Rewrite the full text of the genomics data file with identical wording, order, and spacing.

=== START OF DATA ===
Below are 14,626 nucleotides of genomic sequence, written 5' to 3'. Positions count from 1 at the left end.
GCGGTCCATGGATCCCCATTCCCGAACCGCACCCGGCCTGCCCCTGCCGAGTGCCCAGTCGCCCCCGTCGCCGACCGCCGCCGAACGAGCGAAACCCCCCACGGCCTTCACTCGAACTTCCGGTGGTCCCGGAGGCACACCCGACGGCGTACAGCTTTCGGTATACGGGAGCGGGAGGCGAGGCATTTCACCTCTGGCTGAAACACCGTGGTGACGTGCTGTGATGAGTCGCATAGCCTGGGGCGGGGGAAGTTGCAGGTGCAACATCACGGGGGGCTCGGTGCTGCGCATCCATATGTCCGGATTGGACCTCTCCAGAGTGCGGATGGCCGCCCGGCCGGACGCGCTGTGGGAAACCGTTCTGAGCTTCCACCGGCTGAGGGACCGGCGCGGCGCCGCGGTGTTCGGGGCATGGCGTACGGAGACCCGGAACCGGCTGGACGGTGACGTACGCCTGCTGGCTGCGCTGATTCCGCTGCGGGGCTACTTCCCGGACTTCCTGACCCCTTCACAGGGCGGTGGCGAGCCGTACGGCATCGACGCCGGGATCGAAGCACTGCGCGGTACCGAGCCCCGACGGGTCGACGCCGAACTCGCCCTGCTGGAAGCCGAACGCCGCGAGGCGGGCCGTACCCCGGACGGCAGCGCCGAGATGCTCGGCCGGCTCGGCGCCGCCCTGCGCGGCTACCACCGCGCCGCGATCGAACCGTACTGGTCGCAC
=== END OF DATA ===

Below are 14,626 nucleotides of genomic sequence, written 5' to 3'. Positions count from 1 at the left end.
GCGGTCCATGGATCCCCATTCCCGAACCGCACCCGGCCTGCCCCTGCCGAGTGCCCAGTCGCCCCCGTCGCCGACCGCCGCCGAACGAGCGAAACCCCCCACGGCCTTCACTCGAACTTCCGGTGGTCCCGGAGGCACACCCGACGGCGTACAGCTTTCGGTATACGGGAGCGGGAGGCGAGGCATTTCACCTCTGGCTGAAACACCGTGGTGACGTGCTGTGATGAGTCGCATAGCCTGGGGCGGGGGAAGTTGCAGGTGCAACATCACGGGGGGCTCGGTGCTGCGCATCCATATGTCCGGATTGGACCTCTCCAGAGTGCGGATGGCCGCCCGGCCGGACGCGCTGTGGGAAACCGTTCTGAGCTTCCACCGGCTGAGGGACCGGCGCGGCGCCGCGGTGTTCGGGGCATGGCGTACGGAGACCCGGAACCGGCTGGACGGTGACGTACGCCTGCTGGCTGCGCTGATTCCGCTGCGGGGCTACTTCCCGGACTTCCTGACCCCTTCACAGGGCGGTGGCGAGCCGTACGGCATCGACGCCGGGATCGAAGCACTGCGCGGTACCGAGCCCCGACGGGTCGACGCCGAACTCGCCCTGCTGGAAGCCGAACGCCGCGAGGCGGGCCGTACCCCGGACGGCAGCGCCGAGATGCTCGGCCGGCTCGGCGCCGCCCTGCGCGGCTACCACCGCGCCGCGATCGAACCGTACTGGTCGCAC